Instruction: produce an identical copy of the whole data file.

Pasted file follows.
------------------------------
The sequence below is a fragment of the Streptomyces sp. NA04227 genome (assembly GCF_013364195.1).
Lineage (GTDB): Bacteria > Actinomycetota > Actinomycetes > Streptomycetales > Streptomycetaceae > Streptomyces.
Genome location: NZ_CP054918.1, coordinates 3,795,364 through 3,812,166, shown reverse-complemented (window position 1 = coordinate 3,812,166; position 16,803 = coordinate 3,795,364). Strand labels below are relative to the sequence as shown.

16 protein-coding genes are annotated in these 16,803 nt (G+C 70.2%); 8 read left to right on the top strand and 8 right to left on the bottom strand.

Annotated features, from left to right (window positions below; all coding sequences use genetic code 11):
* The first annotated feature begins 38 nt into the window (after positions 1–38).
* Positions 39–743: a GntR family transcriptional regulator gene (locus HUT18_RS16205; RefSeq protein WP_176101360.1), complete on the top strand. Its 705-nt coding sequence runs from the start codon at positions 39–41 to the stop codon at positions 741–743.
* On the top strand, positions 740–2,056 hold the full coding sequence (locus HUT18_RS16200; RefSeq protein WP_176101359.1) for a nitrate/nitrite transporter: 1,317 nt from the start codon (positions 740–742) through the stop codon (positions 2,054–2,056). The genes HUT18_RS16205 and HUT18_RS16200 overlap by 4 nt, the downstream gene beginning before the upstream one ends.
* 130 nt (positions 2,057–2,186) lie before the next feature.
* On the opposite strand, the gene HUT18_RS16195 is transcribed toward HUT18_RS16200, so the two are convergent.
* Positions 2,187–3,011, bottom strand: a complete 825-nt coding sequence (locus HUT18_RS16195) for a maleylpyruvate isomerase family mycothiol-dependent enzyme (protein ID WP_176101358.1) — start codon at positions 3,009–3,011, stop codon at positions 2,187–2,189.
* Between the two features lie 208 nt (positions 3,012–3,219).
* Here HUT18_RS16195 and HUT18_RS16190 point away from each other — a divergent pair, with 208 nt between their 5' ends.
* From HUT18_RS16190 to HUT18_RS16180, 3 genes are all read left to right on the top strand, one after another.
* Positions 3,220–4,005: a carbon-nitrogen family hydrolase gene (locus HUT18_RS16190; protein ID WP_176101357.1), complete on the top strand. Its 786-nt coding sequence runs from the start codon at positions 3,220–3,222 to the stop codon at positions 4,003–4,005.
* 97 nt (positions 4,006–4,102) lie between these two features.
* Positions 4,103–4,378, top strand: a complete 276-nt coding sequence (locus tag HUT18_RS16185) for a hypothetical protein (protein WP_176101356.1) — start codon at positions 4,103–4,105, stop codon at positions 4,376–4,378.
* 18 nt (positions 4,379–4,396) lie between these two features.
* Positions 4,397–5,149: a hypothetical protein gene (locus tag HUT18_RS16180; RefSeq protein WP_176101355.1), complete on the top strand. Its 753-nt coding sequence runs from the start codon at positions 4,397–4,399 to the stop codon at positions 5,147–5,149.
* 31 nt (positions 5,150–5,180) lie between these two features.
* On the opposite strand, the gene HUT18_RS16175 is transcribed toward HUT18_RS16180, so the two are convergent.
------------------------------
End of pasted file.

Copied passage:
The sequence below is a fragment of the Streptomyces sp. NA04227 genome (assembly GCF_013364195.1).
Lineage (GTDB): Bacteria > Actinomycetota > Actinomycetes > Streptomycetales > Streptomycetaceae > Streptomyces.
Genome location: NZ_CP054918.1, coordinates 3,795,364 through 3,812,166, shown reverse-complemented (window position 1 = coordinate 3,812,166; position 16,803 = coordinate 3,795,364). Strand labels below are relative to the sequence as shown.

16 protein-coding genes are annotated in these 16,803 nt (G+C 70.2%); 8 read left to right on the top strand and 8 right to left on the bottom strand.

Annotated features, from left to right (window positions below; all coding sequences use genetic code 11):
* The first annotated feature begins 38 nt into the window (after positions 1–38).
* Positions 39–743: a GntR family transcriptional regulator gene (locus HUT18_RS16205; RefSeq protein WP_176101360.1), complete on the top strand. Its 705-nt coding sequence runs from the start codon at positions 39–41 to the stop codon at positions 741–743.
* On the top strand, positions 740–2,056 hold the full coding sequence (locus HUT18_RS16200; RefSeq protein WP_176101359.1) for a nitrate/nitrite transporter: 1,317 nt from the start codon (positions 740–742) through the stop codon (positions 2,054–2,056). The genes HUT18_RS16205 and HUT18_RS16200 overlap by 4 nt, the downstream gene beginning before the upstream one ends.
* 130 nt (positions 2,057–2,186) lie before the next feature.
* On the opposite strand, the gene HUT18_RS16195 is transcribed toward HUT18_RS16200, so the two are convergent.
* Positions 2,187–3,011, bottom strand: a complete 825-nt coding sequence (locus HUT18_RS16195) for a maleylpyruvate isomerase family mycothiol-dependent enzyme (protein ID WP_176101358.1) — start codon at positions 3,009–3,011, stop codon at positions 2,187–2,189.
* Between the two features lie 208 nt (positions 3,012–3,219).
* Here HUT18_RS16195 and HUT18_RS16190 point away from each other — a divergent pair, with 208 nt between their 5' ends.
* From HUT18_RS16190 to HUT18_RS16180, 3 genes are all read left to right on the top strand, one after another.
* Positions 3,220–4,005: a carbon-nitrogen family hydrolase gene (locus HUT18_RS16190; protein ID WP_176101357.1), complete on the top strand. Its 786-nt coding sequence runs from the start codon at positions 3,220–3,222 to the stop codon at positions 4,003–4,005.
* 97 nt (positions 4,006–4,102) lie between these two features.
* Positions 4,103–4,378, top strand: a complete 276-nt coding sequence (locus tag HUT18_RS16185) for a hypothetical protein (protein WP_176101356.1) — start codon at positions 4,103–4,105, stop codon at positions 4,376–4,378.
* 18 nt (positions 4,379–4,396) lie between these two features.
* Positions 4,397–5,149: a hypothetical protein gene (locus tag HUT18_RS16180; RefSeq protein WP_176101355.1), complete on the top strand. Its 753-nt coding sequence runs from the start codon at positions 4,397–4,399 to the stop codon at positions 5,147–5,149.
* 31 nt (positions 5,150–5,180) lie between these two features.
* On the opposite strand, the gene HUT18_RS16175 is transcribed toward HUT18_RS16180, so the two are convergent.